Homeowners and appraisers are more closely aligned now on home values than they were this time last year, according to Quicken Loans, news that reflects a healthier market.
The company released its monthly Home Price Perception Index (HPPI) Tuesday, which found that, on average, appraised values were just 0.34 percent less than what homeowners estimated in May, compared with 1.93 percent (five times larger) the previous year, according to Quicken Loans’ National HPPI.
In the majority, three-quarters of cities studied in the HPPI, home value appraisals were actually higher than expected, the study noted, especially in popular towns such as San Jose in Silicon Valley. Homeowners in San Jose, for example, are receiving appraisals that are an average of 2.82 percent higher than they expected.
“Real estate is incredibly local, from style preferences to the direction of the market and everything in between,” said Bill Banfield, Quicken Loans’ executive vice president of capital markets, in a prepared statement.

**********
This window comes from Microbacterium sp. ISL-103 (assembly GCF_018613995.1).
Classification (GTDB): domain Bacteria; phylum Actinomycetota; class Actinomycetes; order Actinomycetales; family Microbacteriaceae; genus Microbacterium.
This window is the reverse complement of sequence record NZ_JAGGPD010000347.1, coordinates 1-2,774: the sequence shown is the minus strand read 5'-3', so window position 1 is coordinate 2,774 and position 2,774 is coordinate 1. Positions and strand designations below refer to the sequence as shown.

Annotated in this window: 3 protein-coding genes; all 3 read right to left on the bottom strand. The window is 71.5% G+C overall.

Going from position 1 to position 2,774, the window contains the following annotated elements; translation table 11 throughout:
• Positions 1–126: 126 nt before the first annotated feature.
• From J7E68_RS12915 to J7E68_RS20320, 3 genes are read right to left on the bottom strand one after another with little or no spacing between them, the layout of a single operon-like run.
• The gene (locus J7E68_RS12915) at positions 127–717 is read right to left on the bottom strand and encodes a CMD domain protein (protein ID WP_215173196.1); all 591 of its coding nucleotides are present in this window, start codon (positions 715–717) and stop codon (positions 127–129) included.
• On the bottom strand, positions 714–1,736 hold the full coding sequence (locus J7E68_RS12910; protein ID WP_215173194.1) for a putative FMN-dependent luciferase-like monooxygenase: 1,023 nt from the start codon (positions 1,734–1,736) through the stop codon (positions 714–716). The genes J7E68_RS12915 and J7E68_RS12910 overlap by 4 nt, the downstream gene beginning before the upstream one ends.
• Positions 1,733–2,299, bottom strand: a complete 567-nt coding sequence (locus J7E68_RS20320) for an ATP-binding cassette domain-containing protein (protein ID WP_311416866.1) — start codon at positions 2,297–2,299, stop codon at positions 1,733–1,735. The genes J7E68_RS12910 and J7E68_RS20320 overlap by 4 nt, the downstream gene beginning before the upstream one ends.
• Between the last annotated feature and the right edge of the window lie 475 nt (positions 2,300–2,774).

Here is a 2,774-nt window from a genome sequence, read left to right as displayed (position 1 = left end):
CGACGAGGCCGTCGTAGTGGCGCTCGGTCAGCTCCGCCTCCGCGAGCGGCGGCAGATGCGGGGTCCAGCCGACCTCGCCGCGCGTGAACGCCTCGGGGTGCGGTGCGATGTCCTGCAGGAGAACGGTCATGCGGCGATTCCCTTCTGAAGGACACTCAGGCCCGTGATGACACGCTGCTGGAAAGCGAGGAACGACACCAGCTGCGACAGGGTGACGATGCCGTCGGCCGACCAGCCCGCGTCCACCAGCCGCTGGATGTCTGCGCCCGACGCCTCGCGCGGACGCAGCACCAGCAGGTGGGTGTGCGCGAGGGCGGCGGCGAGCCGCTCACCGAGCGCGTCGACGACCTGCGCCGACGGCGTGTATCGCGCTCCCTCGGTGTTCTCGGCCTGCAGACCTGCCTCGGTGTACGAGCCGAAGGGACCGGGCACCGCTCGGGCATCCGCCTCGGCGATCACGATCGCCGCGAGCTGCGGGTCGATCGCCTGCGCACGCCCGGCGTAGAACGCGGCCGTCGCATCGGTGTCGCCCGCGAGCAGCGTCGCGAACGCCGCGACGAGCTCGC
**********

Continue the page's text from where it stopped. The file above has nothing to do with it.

“Our hope is that this report can help homeowners realize that national headlines don’t always apply in their community. It’s important homeowners talk to real estate or mortgage experts who have experience analyzing their community when they’re thinking of selling or utilizing their home’s equity.”
Home values, meanwhile, rose 0.71 percent from April to May across the country and 6.56 percent year-over-year, according to Quicken Loans’ National Home Value Index.
So what does the narrowing gap between appraiser perceptions and homeowners’ expectations mean for agents?
In theory, they are dealing with more realistic sellers when the gap between homeowners perceptions and appraisers narrows.
In a healthy market, homeowners can sell with confidence because “everyone is on the same page,” said Arizona My Home Group team leader, Jason Mitchell.
It makes sense as the country has stabilized more, he said. Appraisers can look at “comps” that are more in line with the current market.
“There is always a lag from appraisals to what homeowners think,” he said.
“Appraisers live six months prior — they go backwards while the homeowner’s mentality goes forward,” Mitchell added. “But now with market stability, they are both on the same page.”